David Garamond wrote:
> For deterministic functions/methods, the same set of inputs should 
> always produces the same output. What about adding something like:
> 
>  assert_follows_spec(method_or_class_name, spec)
> 
> Where spec is an array of input and output pairs (and optionally an 
> exception, if the input should not be accepted):
> 
>  [{input => [1, 1, 1], output => 1},
>   {input => [8, 1, 2], output => 4},
>   {input => [8, 3, 4], output => 6},
>   {input => [4, 3, 2], output => 6},
>   {input => [1, 2, nil], exception => ArgumentError},
>   {input => [1, 2, 0], exception => ZeroDivisionError}]

Of course the above should be written as :input, :output, etc. Too much 
writing YAML, I guess :-).

Some more ideas:

* max_delta for floats:

  {:input => [1, 3.0], :output    => 0.333333333333333,
                       :max_delta => 0.000000000000001}

* support for non-deterministic func/methods, like 'output_in' (multiple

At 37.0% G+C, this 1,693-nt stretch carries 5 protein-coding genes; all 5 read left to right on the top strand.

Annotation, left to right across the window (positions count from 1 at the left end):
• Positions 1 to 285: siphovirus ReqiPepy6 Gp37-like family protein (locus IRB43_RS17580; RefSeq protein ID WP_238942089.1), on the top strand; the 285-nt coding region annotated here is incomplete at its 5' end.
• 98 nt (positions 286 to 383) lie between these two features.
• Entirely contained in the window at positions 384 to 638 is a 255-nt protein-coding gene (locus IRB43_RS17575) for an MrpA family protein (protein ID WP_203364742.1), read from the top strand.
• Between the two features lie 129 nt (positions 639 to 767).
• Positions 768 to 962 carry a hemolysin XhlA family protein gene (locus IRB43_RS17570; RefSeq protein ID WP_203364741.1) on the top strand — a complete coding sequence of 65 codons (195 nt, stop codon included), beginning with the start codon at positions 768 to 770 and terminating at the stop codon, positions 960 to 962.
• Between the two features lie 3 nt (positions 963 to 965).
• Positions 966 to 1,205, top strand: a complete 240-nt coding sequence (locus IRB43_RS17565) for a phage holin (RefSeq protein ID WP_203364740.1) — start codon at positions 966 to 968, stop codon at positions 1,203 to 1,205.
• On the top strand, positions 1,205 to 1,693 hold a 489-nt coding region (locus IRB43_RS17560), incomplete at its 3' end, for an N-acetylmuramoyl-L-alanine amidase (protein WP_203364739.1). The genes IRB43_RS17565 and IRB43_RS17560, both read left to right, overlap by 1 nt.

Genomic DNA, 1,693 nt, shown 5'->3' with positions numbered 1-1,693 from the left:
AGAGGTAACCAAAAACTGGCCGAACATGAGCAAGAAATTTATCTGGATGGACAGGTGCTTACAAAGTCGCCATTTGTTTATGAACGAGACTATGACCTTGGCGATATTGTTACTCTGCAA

possible outputs), 'output_class' and 'output_range' (for any acceptable 
output or a certain clas and inside a certain range). e.g. for testing 
Kernel#rand:

  [{:input => [1], :output => 0},
   {:input => [3], :output_in => [0, 1, 2]},
   {:input => [],  :output_class => Float,
                   :output_range => 0...1.0}]

Basically, I'm seeing assert_follows_spec (or assert_calls, or whatever) 
as simply an aggregate of lots of simpler asserts (assert_equals, 
assert_raises, etc) as one big assert. The difference is, it's shorter 
(it saves some keystrokes), nicer/tidier, and the "spec" itself is a 
data structure and can be changed/manipulated/displayed/etc more easily.

Of course, this "spec" in many cases cannot cover all aspects of the 
testing, only simpler ones. So perhaps a better name for "spec" is desired.

-- 
dave